# linear operator and eigenvector

• Oct 16th 2011, 08:51 AM
shimara
linear operator and eigenvector
Hey guys, I am stuck on this question so any help would be really nice. I have read it over and over and can't get it.

Attachment 22591

Thanks
• Oct 16th 2011, 09:13 AM
FernandoRevilla
Re: linear operator and eigenvector
Quote:

Originally Posted by shimara

(a) By hypothesis $AX=\lambda X$ and $B^tY=\mu Y$ . Choose $M=XY^t$ then,

$T(M)=AMB=A(XY^t)B=(AX)(B^tY)^t=$

$(\lambda X)(\mu Y)=\lambda \mu (XY^t)=\lambda \mu M$

As $M\neq 0$ (why?) then, $M$ is an eigenvector of $T$ .

(b) Try it.
• Oct 16th 2011, 01:49 PM
shimara
Re: linear operator and eigenvector
Thanks fernando, for part a I don't understand why $M \ne 0$.

For part b, aren't the eigenvalues of A and B, $\lambda$ and $\mu$ respectively?
And these are also the eigenvalues of T?
• Oct 16th 2011, 02:40 PM
Deveno
Re: linear operator and eigenvector
show that M can only be 0 if either X or Y is 0, since M = XY^t. (that is, the entry mij of M is (xi)(yj)).

but neither X nor Y can be 0, because they are ____________s.

λ can't be an eigenvalue of T, unless 1 is an eigenvaule of B^t. similar reasoning applies for μ.

T takes M and "combines A and B (via M)". you should expect the eigenvalues to "combine" in a similar way.
• Oct 16th 2011, 03:20 PM
shimara
Re: linear operator and eigenvector
Thanks deveno, X and Y are non-zero because they are eigenvectors.

Quote:

Originally Posted by Deveno
T takes M and "combines A and B (via M)". you should expect the eigenvalues to "combine" in a similar way.

Sorry deveno, I don't really get this part. I know the eigenvalues will be combined like you say, but I don't understand how to find them.
• Oct 16th 2011, 05:00 PM
Deveno
Re: linear operator and eigenvector
Fernando showed you that M = XY^t is an eigenvector for T, with eigenvalue λμ. the problem is already telling you the eigenvalues for A and B are given (the λ's and the μ's). so...what are the eigenvalues of T? (you're over-thinking this, the answer isn't that complicated).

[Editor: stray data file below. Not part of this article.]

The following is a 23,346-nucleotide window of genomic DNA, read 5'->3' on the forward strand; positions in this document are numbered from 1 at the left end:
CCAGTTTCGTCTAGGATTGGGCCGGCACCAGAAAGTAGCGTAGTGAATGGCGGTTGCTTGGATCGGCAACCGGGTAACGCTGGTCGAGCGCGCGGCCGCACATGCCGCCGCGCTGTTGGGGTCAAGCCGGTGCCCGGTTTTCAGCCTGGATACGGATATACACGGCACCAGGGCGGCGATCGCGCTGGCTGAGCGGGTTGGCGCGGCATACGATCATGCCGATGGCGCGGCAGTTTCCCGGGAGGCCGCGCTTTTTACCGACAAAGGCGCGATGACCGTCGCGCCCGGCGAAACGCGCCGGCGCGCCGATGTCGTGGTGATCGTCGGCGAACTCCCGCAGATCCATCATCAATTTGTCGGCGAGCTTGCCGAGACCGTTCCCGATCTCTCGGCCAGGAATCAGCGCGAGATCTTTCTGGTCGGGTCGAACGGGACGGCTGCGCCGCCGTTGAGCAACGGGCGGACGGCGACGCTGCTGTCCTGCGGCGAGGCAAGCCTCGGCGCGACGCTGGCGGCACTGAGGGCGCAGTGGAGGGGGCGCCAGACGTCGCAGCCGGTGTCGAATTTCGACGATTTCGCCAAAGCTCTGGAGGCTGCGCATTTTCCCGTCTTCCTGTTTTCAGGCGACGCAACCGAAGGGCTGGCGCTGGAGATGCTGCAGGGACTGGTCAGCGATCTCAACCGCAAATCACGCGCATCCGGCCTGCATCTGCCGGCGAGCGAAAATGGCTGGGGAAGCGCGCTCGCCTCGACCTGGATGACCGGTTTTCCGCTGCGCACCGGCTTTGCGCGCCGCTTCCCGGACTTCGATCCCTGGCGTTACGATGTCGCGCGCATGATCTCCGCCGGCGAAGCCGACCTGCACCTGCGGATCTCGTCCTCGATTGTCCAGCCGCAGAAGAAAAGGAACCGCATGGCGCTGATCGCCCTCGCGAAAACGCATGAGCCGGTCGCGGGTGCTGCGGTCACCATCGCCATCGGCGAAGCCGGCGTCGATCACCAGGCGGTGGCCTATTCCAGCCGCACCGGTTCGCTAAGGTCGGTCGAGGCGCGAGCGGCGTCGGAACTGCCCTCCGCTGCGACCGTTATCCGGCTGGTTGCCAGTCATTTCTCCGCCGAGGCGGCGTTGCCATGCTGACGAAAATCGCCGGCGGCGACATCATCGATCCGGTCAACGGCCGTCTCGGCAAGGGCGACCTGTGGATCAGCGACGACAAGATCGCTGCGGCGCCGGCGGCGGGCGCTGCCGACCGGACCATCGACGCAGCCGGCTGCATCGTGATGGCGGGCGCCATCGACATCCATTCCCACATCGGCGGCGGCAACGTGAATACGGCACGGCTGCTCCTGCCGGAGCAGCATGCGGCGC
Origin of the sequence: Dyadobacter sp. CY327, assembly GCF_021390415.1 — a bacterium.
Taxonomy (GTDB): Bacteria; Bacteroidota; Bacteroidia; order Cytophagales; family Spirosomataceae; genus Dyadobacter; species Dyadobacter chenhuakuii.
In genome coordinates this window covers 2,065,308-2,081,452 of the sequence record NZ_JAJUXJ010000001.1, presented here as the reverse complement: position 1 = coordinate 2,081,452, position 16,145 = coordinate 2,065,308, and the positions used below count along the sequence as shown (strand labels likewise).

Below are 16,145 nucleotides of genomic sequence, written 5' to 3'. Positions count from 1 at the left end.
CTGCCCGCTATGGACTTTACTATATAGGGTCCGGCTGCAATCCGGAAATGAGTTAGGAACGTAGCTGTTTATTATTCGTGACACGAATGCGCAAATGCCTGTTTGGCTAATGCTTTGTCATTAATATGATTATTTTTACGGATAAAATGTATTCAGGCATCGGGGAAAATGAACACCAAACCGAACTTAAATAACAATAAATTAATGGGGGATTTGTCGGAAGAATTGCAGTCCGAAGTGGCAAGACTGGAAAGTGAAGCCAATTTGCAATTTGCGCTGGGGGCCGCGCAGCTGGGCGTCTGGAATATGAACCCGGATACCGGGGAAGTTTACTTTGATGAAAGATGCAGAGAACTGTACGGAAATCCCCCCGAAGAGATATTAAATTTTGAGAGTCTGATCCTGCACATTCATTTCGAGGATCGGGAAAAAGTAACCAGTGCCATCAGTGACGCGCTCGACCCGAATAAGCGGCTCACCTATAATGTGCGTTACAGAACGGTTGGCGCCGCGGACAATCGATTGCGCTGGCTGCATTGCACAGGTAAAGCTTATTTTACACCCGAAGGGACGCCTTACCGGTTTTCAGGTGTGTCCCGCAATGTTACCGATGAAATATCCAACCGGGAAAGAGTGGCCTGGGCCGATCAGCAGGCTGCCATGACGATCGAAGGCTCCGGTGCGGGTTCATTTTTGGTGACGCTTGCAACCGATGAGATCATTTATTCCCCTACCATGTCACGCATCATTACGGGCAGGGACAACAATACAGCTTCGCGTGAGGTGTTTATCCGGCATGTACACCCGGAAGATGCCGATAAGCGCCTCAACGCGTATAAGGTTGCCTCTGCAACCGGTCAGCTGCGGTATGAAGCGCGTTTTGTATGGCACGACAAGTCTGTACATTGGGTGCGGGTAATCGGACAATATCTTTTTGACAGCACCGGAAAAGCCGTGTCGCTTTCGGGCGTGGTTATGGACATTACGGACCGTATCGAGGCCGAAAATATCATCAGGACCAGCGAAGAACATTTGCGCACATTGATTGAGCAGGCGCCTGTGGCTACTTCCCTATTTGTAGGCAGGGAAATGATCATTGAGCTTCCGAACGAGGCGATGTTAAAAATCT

• Oct 16th 2011, 05:22 PM
shimara
Re: linear operator and eigenvector
Quote:

Originally Posted by Deveno
Fernando showed you that M = XY^t is an eigenvector for T, with eigenvalue λμ. the problem is already telling you the eigenvalues for A and B are given (the λ's and the μ's). so...what are the eigenvalues of T? (you're over-thinking this, the answer isn't that complicated).

Yeah, I am definitely over-thinking this, all I can stupidly think of at this time of day is $\lambda \mu$. Can you just put me out of my misery and tell me the answer?

And thanks for being patient with my stupidity at the moment. (Doh)
• Oct 16th 2011, 05:31 PM
Deveno
Re: linear operator and eigenvector
that's just "one" eigenvalue. might not A and B^t have a bunch of different eigenvalues?
• Oct 16th 2011, 05:40 PM
shimara
Re: linear operator and eigenvector
Quote:

Originally Posted by Deveno
that's just "one" eigenvalue. might not A and B^t have a bunch of different eigenvalues?

Because A and B are general complex matrices they can have many different eigenvalues, so $\lambda \mu$ is only one of many eigenvalues of T? This confuses me more.
• Oct 16th 2011, 06:57 PM
Deveno
Re: linear operator and eigenvector
you want to consider all possible products λμ, where λ is an eigenvalue for A, and μ is an eigenvalue for B (B and B^t have the same eigenvalues).
• Oct 16th 2011, 07:01 PM
shimara
Re: linear operator and eigenvector
Quote:

Originally Posted by Deveno
you want to consider all possible products λμ, where λ is an eigenvalue for A, and μ is an eigenvalue for B (B and B^t have the same eigenvalues).

omg, you were right, it is really simple and I was way over thinking it. Thanks deveno.
So I would write it like:
the eigenvalues of T are $\lambda_i \mu_j$ for $i,j \in R$.
I will make sure to go over this and fully comprehend all your wonderful help!
• Oct 16th 2011, 07:17 PM
Deveno
Re: linear operator and eigenvector
i'm not sure what the set "R" is. it would be better to just say: where $\lambda_i$ is an eigenvalue of A, and $\mu_j$ is am eigenvalue for B.
• Oct 16th 2011, 07:19 PM
shimara
Re: linear operator and eigenvector
oh ok, thanks again deveno.